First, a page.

Ratified Raster Brick

This is a script that takes selected fields (selected_fields) from a shape file and turns each into a raster. If the field is character-based categories, it ratifies the raster. At the end, you have a list of rasters. You can then bind these into a brick or perform other list-wise operations on them.

# The input file geodatabase
fgdb <- "land.gdb"

# Read the feature class
fc <- st_read(dsn=fgdb,layer="all_land")
forest <- read.csv("IDs_to_keep.csv")
world.map <- fc[fc$gridcode %in% forest$gridcode,]

ext <- extent(world.map)
gridsize <- 30
r <- raster(ext, res=gridsize)

selected_fields <- c("Own", "Cover", "Secondary")

test <- lapply(selected_fields, function(x) {
   myraster <- fasterize(world.map, r, field=x)
   names(myraster) <- x
   if(is.factor(world.map[,x][[1]])) {
      field <- x
      myraster <- ratify(myraster)
      rat <- levels(myraster)[[1]]
      rat[[field]] <- levels(world.map[,x][[1]])[rat$ID]
   levels(myraster) <- rat}

Weekend GIS Fun: Part 3

I had been referencing stops from the original north shore geology field trip guide, until I found an updated version of the guide in a book (embedded below p.132-144)!

In this chapter, he lists the military grid reference system (MGRS) coordinates (Green 2011) so I entered them into a spreadsheet. I then downloaded it as a comma separated values (CSV) sheet to convert it to a spatial object. The main highlight of this script is how I dealt with different MGRS zones for points in the same data frame:

plot_locations_HARV <- read.csv("geology.csv")
co <- st_read(dsn="counties_in_minnesota", layer="mn_county_boundaries")
pts <- lapply(1:nrow(plot_locations_HARV),function(x){
   point <- plot_locations_HARV[x,]
   epsg <- ifelse(as.integer(gsub("[^[:digit:]]","",point$utm))==15,2027,2028)
   pt <- st_as_sf(point, coords = c("E", "N"))
   this_crs <- st_crs(paste0("+init=epsg:",epsg))
   st_crs(pt) <- this_crs
   pt_project <- st_transform(pt, st_crs(co))
df <- do.call(rbind, pts)
st_write(df, dsn="geology", layer="geology", driver= "ESRI Shapefile")

I assigned the numeric part of the MGRS zone as the Universal Transverse Mercator (UTM) zone. From there, I did my best assigning a coordinate reference system (CRS) to the points accordingly. I ultimately wanted it in the same projection as the MN county layer.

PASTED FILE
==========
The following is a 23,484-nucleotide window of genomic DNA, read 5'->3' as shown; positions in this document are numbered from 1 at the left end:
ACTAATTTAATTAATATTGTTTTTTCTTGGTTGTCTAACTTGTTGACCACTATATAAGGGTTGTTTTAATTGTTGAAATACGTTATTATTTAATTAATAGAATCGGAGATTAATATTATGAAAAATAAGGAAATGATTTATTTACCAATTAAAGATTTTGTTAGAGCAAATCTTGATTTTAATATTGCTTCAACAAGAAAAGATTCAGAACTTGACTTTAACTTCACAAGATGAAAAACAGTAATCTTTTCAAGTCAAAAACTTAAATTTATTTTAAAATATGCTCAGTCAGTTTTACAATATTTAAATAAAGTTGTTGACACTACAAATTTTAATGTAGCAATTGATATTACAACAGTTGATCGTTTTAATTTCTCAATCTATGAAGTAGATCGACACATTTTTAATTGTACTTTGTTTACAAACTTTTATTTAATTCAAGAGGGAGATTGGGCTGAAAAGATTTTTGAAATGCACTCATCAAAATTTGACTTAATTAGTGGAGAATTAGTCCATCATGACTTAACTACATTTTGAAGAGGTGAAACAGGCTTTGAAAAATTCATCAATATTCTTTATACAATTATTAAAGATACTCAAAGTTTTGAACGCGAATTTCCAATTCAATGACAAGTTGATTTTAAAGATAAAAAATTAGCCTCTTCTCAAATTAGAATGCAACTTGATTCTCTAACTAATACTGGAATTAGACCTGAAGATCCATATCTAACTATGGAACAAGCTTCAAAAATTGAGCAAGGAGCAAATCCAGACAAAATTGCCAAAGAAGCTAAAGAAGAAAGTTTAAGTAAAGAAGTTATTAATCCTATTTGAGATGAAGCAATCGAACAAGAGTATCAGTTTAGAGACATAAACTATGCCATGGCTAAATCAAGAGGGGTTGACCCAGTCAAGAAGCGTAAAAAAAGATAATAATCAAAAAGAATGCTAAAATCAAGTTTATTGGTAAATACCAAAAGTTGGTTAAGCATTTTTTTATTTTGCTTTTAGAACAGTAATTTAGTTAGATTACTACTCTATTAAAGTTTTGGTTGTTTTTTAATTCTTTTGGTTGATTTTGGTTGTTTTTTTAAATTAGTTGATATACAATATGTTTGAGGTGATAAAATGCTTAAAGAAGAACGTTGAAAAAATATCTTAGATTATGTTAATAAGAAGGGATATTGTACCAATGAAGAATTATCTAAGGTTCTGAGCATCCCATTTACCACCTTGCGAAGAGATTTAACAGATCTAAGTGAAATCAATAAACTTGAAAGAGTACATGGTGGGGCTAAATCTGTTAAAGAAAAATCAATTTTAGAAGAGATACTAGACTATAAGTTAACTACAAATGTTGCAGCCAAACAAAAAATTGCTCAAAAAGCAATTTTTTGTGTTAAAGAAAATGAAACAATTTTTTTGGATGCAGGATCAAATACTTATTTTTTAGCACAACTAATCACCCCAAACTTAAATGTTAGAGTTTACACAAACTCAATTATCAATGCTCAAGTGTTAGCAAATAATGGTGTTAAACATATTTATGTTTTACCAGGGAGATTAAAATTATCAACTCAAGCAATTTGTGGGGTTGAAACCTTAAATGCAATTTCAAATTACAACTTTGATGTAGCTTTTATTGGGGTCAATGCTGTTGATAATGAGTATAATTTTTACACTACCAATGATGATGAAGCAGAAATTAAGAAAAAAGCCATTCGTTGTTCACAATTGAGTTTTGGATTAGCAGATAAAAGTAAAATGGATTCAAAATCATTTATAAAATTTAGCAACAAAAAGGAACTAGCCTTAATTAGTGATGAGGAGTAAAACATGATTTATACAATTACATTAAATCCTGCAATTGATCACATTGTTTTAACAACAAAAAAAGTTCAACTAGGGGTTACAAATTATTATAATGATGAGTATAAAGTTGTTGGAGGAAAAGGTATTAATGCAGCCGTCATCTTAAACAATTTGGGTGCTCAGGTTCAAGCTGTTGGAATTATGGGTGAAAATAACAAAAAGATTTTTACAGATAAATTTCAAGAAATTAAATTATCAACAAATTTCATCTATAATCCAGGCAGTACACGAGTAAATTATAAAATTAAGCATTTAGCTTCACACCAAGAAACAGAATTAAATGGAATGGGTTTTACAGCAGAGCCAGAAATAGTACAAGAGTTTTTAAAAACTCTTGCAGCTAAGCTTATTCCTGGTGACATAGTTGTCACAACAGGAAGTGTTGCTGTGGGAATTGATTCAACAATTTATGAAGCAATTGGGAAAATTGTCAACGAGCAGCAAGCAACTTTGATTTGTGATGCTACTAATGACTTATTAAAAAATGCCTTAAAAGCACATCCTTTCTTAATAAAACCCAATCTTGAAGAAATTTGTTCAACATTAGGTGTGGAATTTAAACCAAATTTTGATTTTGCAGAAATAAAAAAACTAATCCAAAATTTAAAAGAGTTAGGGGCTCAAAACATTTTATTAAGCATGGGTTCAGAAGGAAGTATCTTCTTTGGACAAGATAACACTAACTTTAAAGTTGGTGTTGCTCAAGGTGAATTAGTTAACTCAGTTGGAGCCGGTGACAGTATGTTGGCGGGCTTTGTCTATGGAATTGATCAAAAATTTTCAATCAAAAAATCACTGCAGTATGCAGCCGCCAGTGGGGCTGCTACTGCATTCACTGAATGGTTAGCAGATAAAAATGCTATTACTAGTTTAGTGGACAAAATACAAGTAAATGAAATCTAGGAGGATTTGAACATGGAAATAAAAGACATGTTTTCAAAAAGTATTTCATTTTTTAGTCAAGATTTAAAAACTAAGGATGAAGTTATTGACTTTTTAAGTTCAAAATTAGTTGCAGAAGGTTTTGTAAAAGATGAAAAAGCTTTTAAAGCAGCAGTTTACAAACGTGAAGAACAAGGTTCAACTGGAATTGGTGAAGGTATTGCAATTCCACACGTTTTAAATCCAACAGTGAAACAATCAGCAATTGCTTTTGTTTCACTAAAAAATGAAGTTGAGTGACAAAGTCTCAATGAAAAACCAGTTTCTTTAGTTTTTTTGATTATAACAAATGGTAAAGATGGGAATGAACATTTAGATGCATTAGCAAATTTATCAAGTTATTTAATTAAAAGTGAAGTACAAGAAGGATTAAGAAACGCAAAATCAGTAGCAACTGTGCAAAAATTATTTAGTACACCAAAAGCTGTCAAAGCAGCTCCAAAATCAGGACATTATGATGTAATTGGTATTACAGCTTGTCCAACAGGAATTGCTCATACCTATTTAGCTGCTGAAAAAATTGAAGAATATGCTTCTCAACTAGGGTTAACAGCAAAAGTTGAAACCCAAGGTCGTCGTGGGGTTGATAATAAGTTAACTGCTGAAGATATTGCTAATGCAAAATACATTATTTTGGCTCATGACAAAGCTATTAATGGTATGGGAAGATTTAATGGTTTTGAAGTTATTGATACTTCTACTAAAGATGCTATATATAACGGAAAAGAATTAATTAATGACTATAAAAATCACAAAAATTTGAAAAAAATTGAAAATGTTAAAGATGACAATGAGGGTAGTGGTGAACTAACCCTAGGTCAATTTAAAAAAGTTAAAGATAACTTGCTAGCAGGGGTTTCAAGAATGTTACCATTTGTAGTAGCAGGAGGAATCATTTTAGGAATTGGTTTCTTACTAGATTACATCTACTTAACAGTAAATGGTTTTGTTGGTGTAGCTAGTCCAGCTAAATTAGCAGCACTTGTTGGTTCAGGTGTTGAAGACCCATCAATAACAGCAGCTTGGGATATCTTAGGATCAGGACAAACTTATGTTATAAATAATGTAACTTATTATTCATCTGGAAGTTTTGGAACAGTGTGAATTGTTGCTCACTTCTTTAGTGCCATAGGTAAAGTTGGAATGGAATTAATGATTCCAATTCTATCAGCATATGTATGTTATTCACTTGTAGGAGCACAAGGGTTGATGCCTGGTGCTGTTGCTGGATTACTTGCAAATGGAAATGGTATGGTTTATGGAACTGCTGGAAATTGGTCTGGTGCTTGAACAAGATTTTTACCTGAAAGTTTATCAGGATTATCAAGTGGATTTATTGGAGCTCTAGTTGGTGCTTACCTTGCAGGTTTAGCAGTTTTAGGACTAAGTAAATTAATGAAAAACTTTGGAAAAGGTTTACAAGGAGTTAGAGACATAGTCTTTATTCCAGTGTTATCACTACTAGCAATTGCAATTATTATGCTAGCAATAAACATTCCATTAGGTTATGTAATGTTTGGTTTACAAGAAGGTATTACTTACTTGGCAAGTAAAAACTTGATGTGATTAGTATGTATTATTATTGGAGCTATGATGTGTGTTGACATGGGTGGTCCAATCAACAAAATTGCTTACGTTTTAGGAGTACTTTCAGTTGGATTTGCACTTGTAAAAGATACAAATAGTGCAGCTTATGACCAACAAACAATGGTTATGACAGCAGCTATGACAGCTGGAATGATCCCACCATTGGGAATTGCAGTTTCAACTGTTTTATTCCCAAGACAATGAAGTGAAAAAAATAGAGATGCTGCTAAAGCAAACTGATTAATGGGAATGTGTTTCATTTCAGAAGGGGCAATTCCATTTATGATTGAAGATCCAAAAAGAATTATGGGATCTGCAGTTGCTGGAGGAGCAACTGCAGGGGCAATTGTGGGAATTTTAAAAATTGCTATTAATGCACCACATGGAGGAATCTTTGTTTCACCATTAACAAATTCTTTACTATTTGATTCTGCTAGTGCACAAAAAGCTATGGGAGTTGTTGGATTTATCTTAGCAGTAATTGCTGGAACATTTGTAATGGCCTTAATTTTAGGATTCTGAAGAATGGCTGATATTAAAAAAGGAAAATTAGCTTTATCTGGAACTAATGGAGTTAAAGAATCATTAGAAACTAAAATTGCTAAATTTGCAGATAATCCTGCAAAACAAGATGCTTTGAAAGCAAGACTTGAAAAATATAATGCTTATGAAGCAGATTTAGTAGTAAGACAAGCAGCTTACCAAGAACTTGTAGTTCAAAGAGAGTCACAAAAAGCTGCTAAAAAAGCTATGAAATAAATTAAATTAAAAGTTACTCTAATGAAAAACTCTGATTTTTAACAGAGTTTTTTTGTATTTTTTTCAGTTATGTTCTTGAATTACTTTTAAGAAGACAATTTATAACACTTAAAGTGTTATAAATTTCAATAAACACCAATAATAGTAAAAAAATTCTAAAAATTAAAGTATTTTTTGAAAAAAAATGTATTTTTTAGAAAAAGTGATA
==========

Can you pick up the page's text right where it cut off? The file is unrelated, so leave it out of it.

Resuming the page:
I’ll resume my efforts to “ground truth” the locations as soon as the conditions are right, and to add some additional points corresponding to details in the stop descriptions. If next weekend doesn’t allow the ice to thaw, that will probably mean in the spring!

Literature Cited

Green, John C., et al. “The North Shore Volcanic Group: Mesoproterozoic plateau volcanic rocks of the Midcontinent Rift system in northeastern Minnesota.” Archean to Anthropocene: Field Guides to the Geology of the Mid-Continent of North America: Geological Society of America Field Guide 24 (2011): 121-146.

Latest Error

I’m getting this error after a 137

/panfs/roc/msisoft/R/3.6.0/lib64/R/bin/BATCH: line 60: 30473 Killed ${R_HOME}/bin/R -f ${in} ${opts} ${R_BATCH_OPTIONS} > ${out} 2>&1

It ends on this line…

fr <- sapply(1:nrow(forest),function(y) fasterize(forest[y,], cr[[1]]))

Since smaller memory processes run without error, I can only assume that storing a vector of larger cropped rasters is the problem. So, onto a velox-based solution…

Parallel Raster Extraction

This is my job submission script for the raster extraction.

#!/bin/bash -l
#PBS -l walltime=48:00:00,nodes=1:ppn=24,mem=61gb
#PBS -m abe
#PBS -M myaddress@email.com
module load gdal/2.0.1
module load proj
module load R
module load ompi
module load udunits
module load geos

mpirun -v -hostfile $PBS_NODEFILE -np 1 R --slave CMD BATCH ./extract.R /dev/stdout

This is the R script.

all <- stack("all.tif")
forest <- st_read(dsn="./forest",layer="forest_simple")

raster_cells <- extract(all,forest)



Weekend GIS Fun: Part 2

See part 1 for the relevant shape file and description of what’s going on! In the last post, we identified the map codes of interest to subset the shape file. Here’s some code for working with it in R.

bedrock <- readOGR(dsn="~/Arrowhead_South_Bedrock_Geology","Arrowhead_South_Bedrock_Geology")
basalt = subset(bedrock,map_label=="Mnd" | map_label=="Mna")
writeOGR(basalt,dsn=".",layer="basalt",driver="ESRI Shapefile")

So now we have a shape file of the diabase-textured basalt and andesite! To take it in the field, I found this great iPhone app. Once I had the shape file loaded into a project, I could see my GPS location for navigation.

Here’s a non-GIS based hint of where to find pipe vesicles. In biological news, I saw a Franklin’s ground squirrel at Brighton Beach today!

Efficient Zonal Statistics








Raster Parallelization

There’s a cluster function in the raster package!






I currently work on several projects…

  • a contracted project for The Nature Conservancy, relating LiDAR to ground-based measures
  • database & website management for the Coastal Wetland Monitoring (CWM) project
  • Lessard-Sams Outdoor Heritage Council
  • various database/web management needs for the bird & wildlife lab